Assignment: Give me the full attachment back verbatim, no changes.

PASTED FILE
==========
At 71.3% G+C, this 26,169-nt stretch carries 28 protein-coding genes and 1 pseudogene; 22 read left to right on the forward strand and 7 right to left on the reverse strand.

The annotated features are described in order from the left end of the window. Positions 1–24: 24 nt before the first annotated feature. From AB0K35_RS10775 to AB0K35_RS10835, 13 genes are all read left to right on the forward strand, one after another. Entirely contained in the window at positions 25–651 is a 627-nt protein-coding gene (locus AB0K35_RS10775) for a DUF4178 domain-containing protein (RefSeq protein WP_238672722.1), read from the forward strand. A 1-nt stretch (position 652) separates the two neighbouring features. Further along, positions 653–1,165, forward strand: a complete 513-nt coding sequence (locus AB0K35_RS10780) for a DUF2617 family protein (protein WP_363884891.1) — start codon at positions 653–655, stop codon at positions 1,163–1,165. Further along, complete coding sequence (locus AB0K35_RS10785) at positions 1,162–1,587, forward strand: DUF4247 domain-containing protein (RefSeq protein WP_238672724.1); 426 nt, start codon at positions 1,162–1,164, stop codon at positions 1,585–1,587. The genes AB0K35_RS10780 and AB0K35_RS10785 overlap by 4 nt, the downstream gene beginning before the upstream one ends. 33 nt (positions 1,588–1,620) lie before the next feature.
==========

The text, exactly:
At 71.3% G+C, this 26,169-nt stretch carries 28 protein-coding genes and 1 pseudogene; 22 read left to right on the forward strand and 7 right to left on the reverse strand.

The annotated features are described in order from the left end of the window. Positions 1–24: 24 nt before the first annotated feature. From AB0K35_RS10775 to AB0K35_RS10835, 13 genes are all read left to right on the forward strand, one after another. Entirely contained in the window at positions 25–651 is a 627-nt protein-coding gene (locus AB0K35_RS10775) for a DUF4178 domain-containing protein (RefSeq protein WP_238672722.1), read from the forward strand. A 1-nt stretch (position 652) separates the two neighbouring features. Further along, positions 653–1,165, forward strand: a complete 513-nt coding sequence (locus AB0K35_RS10780) for a DUF2617 family protein (protein WP_363884891.1) — start codon at positions 653–655, stop codon at positions 1,163–1,165. Further along, complete coding sequence (locus AB0K35_RS10785) at positions 1,162–1,587, forward strand: DUF4247 domain-containing protein (RefSeq protein WP_238672724.1); 426 nt, start codon at positions 1,162–1,164, stop codon at positions 1,585–1,587. The genes AB0K35_RS10780 and AB0K35_RS10785 overlap by 4 nt, the downstream gene beginning before the upstream one ends. 33 nt (positions 1,588–1,620) lie before the next feature.